The lower the bitrate of an MP3 recording the lower the frequency response and the smaller the file. For reading the text a low bitrate, small file is adequate. A monophonic format will also reduce the file size and should always be used for audio books.
The standard bitrate for music in MP3 is 128K bps. This offers good quality but many audiophiles prefer higher bitrates like 192K or even 320K. There are less artifacts in these higher bitrates but, of course, they will have a larger file. The quality is dependent on the bitrate but also on the quality of the encoder used to create the file. In addition the sample rate effects the quality of the file. Some files use a variable bit rate to increase the quality for difficult waveforms while using a lower bitrate for simple waveforms to provide better quality while decreasing the size of the file.
For audio books the use of 64K provides high quality voice and even lower bitrates can be used with good results. Bitrates supported in the MP3 standard include 32, 40, 48, 56, 64, 80, 96, 112, 128, 144, 160, 192, 224, 256 and 320 kbit/s. The available sampling frequencies are 32, 44.1 and 48 kHz with 44.1 being the most used since it matches a CD.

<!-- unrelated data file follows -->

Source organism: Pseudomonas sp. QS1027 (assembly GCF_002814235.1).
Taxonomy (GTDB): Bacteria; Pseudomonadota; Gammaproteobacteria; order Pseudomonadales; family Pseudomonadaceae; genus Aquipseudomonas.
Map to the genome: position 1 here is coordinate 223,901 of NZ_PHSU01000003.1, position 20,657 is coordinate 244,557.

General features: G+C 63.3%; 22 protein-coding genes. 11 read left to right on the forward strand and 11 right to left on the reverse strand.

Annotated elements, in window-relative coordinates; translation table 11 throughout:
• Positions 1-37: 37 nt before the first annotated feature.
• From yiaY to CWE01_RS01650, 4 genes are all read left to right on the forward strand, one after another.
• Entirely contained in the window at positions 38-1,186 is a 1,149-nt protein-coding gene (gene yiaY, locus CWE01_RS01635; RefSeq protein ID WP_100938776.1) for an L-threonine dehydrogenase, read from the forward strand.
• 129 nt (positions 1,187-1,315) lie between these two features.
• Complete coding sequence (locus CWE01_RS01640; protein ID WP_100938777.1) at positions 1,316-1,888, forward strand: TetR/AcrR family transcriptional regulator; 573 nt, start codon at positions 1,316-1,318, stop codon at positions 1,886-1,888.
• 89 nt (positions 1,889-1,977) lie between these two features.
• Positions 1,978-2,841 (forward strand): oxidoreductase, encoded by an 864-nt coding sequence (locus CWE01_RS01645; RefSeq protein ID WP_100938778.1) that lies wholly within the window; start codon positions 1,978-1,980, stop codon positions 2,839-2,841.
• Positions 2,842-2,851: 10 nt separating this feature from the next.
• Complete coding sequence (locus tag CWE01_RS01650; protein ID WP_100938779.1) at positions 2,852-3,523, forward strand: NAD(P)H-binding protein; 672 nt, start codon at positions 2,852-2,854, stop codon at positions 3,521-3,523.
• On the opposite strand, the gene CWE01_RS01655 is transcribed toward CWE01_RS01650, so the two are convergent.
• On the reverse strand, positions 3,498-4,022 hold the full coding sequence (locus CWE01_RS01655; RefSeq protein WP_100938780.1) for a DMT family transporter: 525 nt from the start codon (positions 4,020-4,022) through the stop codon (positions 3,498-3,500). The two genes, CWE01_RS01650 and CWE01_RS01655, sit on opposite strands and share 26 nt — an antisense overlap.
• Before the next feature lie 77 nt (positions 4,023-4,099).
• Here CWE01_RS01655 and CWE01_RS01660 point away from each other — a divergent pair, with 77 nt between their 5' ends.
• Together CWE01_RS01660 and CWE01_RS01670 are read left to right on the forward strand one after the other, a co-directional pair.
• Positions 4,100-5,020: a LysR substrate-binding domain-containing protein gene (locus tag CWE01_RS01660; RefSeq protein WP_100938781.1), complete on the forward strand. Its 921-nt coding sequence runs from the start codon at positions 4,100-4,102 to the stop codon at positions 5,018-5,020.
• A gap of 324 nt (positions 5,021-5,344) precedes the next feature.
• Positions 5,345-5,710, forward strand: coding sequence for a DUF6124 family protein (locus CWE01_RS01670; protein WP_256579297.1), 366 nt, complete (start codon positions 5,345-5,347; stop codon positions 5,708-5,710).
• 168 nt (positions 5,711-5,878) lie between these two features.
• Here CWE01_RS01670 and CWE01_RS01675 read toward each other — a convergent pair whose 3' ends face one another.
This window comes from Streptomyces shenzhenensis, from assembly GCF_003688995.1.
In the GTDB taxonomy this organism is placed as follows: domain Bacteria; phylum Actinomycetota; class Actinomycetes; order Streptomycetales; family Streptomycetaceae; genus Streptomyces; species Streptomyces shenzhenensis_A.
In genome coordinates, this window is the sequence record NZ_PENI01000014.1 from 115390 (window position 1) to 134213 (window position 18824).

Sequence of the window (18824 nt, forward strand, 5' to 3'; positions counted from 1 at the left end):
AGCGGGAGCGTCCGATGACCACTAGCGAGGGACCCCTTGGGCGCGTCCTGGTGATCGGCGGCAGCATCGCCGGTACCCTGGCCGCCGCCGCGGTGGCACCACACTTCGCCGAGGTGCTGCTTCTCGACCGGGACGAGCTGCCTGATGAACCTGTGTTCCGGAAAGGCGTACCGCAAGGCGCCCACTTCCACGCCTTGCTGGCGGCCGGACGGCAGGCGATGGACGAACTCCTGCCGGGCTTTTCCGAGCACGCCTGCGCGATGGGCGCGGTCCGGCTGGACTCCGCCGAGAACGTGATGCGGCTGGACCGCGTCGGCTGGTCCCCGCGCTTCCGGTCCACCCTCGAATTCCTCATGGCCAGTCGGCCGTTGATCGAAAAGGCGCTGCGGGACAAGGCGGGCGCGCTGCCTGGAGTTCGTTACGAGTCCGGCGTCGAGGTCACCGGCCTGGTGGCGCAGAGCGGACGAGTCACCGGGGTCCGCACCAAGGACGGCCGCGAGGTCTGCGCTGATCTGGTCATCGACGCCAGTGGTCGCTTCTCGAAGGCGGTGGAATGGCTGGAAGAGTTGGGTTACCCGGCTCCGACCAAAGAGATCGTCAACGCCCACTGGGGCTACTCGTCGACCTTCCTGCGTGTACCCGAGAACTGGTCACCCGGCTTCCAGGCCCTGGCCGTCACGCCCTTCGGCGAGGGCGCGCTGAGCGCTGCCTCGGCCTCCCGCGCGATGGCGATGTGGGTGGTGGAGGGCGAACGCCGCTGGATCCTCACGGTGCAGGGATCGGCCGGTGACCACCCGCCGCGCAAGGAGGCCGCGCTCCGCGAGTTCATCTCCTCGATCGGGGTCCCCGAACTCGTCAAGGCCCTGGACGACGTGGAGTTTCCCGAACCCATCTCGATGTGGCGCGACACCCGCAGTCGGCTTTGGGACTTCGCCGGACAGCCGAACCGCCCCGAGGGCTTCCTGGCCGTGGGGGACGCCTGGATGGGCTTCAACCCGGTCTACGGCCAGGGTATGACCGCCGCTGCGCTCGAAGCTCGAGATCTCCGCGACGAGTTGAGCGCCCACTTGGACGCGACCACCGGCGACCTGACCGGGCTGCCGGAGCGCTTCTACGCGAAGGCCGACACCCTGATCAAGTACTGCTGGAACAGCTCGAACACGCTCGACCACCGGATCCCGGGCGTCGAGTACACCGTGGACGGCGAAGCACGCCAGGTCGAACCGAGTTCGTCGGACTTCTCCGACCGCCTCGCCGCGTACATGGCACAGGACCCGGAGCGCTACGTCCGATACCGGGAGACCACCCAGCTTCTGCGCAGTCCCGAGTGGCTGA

MP3 metadata can also be appended to the file or prepended in some cases to allow its display while streaming.
Windows Media Audio is an audio format developed by Microsoft to compete with MP3. Currently it is a widely accepted format available on a number of hardware platforms. WMA can refer to the data or to the codec that encodes and decodes the data.
WMA consists of four distinct codecs.
- The original WMA codec, known simply as WMA, was conceived as a competitor to the popular MP3 and RealAudio codecs. Today it is one of the most popular codecs, together with MP3 and MPEG-4 AAC.
- WMA Pro, a newer and more advanced codec, supports multichannel and high resolution audio.
- A lossless codec, WMA Lossless, compresses audio data without loss of audio fidelity. This is a newer more efficient replacement for the original Microsoft WAV format.
- WMA Voice, targeted at voice content, applies compression using a range of low bit rates.
The file itself is a container with data in one of the 4 codec forms and a header that specifies which one is used. The container can optionally contain DRM. Not all players can play all 4 forms or support DRM. WMA with DRM is often used by lending libraries that lend audio books.